Date of Award

1985

Document Type

Dissertation

Degree Name

Doctor of Philosophy (PhD)

Department

Entomology

Abstract

Fenvalerate, and cis- and trans-permethrin were hydrolyzed by eggs, larvae, pupae, and adults of P. includens and H. virescens. Hydrolysis (per larva) increased logarithmically to a maximum in last instars for the three pyrethroids in both insect species. trans-Permethrin hydrolysis was maximal in midguts, fat bodies, and cuticles of last instar P. includens in the late feeding stage. Changes in rates of hydrolysis appeared to influence toxicity. The midgut of both P. includens and H. virescens was generally the most active tissue in hydrolyzing the three pyrethroids tested. trans-Permethrin was generally hydrolyzed more rapidly than cis-permethrin or fenvalerate. cis- and trans-Permethrin were apparently hydrolyzed by the same enzyme from P. includens midguts, which had a molecular weight of ca. 80,000, a pI of 4.6-4.8, and a Km of 60 (mu)M. The enzyme was susceptible to inhibition by organophosphates, carbamates, chelators, and sulfhydryl groups reagents, and was closer in properties to leucine aminopeptidase than to alpha-naphthyl acetate esterase. Fenvalerate was hydrolyzed by at least four enzymes, with molecular weights of ca. 60,000, and pIs ranging from 4.6 to 6.8. The best organophosphate, chelating, and trifluoropropanone sulfide inhibitors of trans-permethrin hydrolysis in P. includens midguts were relatively nonpolar. Some significant synergism of trans-permethrin to P. includens was seen for compounds in these groups. Field collected H. virescens and P. includens generally hydrolyzed cis- and trans-permethrin and fenvalerate more rapidly than a lab strain. Feeding the lab strain on cotton or tobacco vs. artificial diet generally caused higher rates of hydrolysis in H. virescens, as did feeding the lab strain of P. includens on a resistant variety of soybeans. A strain of H. virescens from California (Imperial Valley) was more tolerant to trans-permethrin (12.5 X), cis-permethrin (5.4 X), and fenvalerate (2.5 X) than a lab strain, but trans-permethrin was equally toxic to both strains when synergized with profenofos. The rates of cis- and trans-permethrin hydrolysis were generally 2-3 X greater in third and last instars of the Imperial Valley than in the lab strain. Isoelectric focusing indicated increased levels and forms of enzyme activity in the Imperial Valley vs. lab strain.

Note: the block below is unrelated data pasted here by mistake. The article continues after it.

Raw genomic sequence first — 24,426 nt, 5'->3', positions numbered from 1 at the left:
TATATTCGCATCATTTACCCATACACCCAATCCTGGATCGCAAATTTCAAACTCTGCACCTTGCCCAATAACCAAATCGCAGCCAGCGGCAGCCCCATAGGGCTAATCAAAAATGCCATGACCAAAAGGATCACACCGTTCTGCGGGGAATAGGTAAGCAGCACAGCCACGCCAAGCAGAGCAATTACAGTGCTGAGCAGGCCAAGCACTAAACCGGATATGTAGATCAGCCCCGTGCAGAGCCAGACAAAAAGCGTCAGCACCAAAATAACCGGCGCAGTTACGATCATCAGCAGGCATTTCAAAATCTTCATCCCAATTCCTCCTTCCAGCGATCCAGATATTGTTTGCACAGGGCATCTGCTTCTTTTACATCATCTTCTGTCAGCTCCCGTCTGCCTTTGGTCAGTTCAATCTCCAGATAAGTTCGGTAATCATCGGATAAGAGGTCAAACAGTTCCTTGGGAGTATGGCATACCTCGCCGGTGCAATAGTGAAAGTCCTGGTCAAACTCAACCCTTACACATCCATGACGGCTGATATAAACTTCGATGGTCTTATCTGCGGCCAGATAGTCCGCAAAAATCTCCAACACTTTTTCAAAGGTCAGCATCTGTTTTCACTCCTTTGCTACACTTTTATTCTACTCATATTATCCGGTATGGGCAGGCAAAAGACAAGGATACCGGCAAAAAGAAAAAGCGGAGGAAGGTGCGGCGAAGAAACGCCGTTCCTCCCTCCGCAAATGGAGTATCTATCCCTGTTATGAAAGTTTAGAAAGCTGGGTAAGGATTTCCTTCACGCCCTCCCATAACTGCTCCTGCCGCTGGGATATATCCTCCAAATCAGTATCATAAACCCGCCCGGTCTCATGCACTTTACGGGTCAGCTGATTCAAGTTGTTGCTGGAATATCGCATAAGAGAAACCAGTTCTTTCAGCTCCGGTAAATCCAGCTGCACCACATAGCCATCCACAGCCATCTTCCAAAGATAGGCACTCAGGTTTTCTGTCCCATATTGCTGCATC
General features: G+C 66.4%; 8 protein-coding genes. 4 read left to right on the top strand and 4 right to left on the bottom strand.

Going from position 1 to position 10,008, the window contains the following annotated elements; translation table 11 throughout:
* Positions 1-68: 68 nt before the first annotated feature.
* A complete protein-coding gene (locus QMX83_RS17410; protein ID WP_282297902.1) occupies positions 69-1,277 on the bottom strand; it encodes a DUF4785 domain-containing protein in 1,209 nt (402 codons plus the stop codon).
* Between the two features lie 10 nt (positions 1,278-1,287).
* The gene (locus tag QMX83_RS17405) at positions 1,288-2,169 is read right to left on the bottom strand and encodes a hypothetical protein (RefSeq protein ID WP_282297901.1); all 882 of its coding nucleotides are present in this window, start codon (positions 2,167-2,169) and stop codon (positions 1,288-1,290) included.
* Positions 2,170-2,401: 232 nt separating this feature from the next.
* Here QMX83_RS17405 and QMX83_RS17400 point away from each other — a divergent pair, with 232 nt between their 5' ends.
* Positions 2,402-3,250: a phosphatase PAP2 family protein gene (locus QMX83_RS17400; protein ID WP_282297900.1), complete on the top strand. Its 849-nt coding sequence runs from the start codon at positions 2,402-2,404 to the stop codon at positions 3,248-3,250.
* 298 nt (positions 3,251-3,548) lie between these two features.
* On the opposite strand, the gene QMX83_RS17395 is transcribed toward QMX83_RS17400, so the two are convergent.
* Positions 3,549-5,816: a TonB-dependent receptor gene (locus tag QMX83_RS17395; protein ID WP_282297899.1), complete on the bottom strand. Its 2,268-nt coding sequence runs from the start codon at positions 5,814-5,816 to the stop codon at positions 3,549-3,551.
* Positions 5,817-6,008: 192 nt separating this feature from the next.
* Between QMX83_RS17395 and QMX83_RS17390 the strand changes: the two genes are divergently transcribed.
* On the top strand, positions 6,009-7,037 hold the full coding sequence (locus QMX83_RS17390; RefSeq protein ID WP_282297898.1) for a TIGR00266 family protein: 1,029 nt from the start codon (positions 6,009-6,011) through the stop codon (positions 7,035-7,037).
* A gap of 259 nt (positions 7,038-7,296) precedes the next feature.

Pages

383

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